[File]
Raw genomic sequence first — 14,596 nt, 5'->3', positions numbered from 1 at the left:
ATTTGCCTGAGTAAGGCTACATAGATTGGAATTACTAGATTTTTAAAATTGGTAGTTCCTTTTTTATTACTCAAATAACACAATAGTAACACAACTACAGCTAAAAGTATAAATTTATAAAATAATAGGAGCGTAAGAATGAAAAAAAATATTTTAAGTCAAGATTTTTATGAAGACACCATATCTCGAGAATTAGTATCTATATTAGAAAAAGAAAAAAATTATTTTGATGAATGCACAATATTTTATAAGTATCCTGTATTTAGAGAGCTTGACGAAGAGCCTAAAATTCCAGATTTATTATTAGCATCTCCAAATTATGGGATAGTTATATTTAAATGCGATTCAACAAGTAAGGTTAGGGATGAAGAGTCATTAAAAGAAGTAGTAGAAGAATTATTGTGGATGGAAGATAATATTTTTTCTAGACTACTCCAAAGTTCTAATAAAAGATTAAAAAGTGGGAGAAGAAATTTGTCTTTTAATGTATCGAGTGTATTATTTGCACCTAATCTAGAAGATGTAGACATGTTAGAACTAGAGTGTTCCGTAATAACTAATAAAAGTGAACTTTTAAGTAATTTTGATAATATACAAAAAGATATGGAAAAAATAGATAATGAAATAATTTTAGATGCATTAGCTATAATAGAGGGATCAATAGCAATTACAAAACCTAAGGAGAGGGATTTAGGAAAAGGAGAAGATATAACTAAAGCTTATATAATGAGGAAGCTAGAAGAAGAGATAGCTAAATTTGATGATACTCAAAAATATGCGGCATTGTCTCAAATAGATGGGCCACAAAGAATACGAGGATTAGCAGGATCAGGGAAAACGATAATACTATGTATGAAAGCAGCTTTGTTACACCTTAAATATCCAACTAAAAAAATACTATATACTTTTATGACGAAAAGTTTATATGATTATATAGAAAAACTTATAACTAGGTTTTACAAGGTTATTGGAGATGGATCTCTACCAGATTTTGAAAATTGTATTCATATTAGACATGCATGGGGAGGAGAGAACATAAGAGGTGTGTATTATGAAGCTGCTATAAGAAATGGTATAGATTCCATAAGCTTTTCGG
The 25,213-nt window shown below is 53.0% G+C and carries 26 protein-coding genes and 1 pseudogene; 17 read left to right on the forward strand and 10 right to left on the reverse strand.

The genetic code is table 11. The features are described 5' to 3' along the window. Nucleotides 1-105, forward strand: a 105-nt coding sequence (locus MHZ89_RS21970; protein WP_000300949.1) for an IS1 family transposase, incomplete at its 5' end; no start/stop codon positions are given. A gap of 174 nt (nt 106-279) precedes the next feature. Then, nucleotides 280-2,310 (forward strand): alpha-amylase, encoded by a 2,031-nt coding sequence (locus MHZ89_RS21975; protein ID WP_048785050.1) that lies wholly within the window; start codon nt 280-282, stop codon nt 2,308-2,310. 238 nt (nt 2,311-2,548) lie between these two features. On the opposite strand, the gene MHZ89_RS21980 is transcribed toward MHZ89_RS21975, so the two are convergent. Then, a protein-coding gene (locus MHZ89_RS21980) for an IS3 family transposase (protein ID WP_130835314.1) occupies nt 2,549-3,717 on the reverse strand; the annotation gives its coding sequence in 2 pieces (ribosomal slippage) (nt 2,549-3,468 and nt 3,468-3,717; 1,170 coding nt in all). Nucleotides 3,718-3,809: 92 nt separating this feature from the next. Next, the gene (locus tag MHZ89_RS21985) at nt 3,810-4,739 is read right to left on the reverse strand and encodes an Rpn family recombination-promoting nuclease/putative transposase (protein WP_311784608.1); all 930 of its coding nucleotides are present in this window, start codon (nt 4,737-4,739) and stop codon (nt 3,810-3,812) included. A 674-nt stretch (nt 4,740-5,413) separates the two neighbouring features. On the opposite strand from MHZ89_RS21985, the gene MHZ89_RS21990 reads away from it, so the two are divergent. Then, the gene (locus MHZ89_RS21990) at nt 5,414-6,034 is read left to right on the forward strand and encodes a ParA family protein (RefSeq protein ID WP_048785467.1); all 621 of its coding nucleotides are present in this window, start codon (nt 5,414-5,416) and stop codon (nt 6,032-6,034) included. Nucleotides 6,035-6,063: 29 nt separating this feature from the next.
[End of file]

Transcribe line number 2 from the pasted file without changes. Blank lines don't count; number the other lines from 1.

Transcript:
ATTTGCCTGAGTAAGGCTACATAGATTGGAATTACTAGATTTTTAAAATTGGTAGTTCCTTTTTTATTACTCAAATAACACAATAGTAACACAACTACAGCTAAAAGTATAAATTTATAAAATAATAGGAGCGTAAGAATGAAAAAAAATATTTTAAGTCAAGATTTTTATGAAGACACCATATCTCGAGAATTAGTATCTATATTAGAAAAAGAAAAAAATTATTTTGATGAATGCACAATATTTTATAAGTATCCTGTATTTAGAGAGCTTGACGAAGAGCCTAAAATTCCAGATTTATTATTAGCATCTCCAAATTATGGGATAGTTATATTTAAATGCGATTCAACAAGTAAGGTTAGGGATGAAGAGTCATTAAAAGAAGTAGTAGAAGAATTATTGTGGATGGAAGATAATATTTTTTCTAGACTACTCCAAAGTTCTAATAAAAGATTAAAAAGTGGGAGAAGAAATTTGTCTTTTAATGTATCGAGTGTATTATTTGCACCTAATCTAGAAGATGTAGACATGTTAGAACTAGAGTGTTCCGTAATAACTAATAAAAGTGAACTTTTAAGTAATTTTGATAATATACAAAAAGATATGGAAAAAATAGATAATGAAATAATTTTAGATGCATTAGCTATAATAGAGGGATCAATAGCAATTACAAAACCTAAGGAGAGGGATTTAGGAAAAGGAGAAGATATAACTAAAGCTTATATAATGAGGAAGCTAGAAGAAGAGATAGCTAAATTTGATGATACTCAAAAATATGCGGCATTGTCTCAAATAGATGGGCCACAAAGAATACGAGGATTAGCAGGATCAGGGAAAACGATAATACTATGTATGAAAGCAGCTTTGTTACACCTTAAATATCCAACTAAAAAAATACTATATACTTTTATGACGAAAAGTTTATATGATTATATAGAAAAACTTATAACTAGGTTTTACAAGGTTATTGGAGATGGATCTCTACCAGATTTTGAAAATTGTATTCATATTAGACATGCATGGGGAGGAGAGAACATAAGAGGTGTGTATTATGAAGCTGCTATAAGAAATGGTATAGATTCCATAAGCTTTTCGG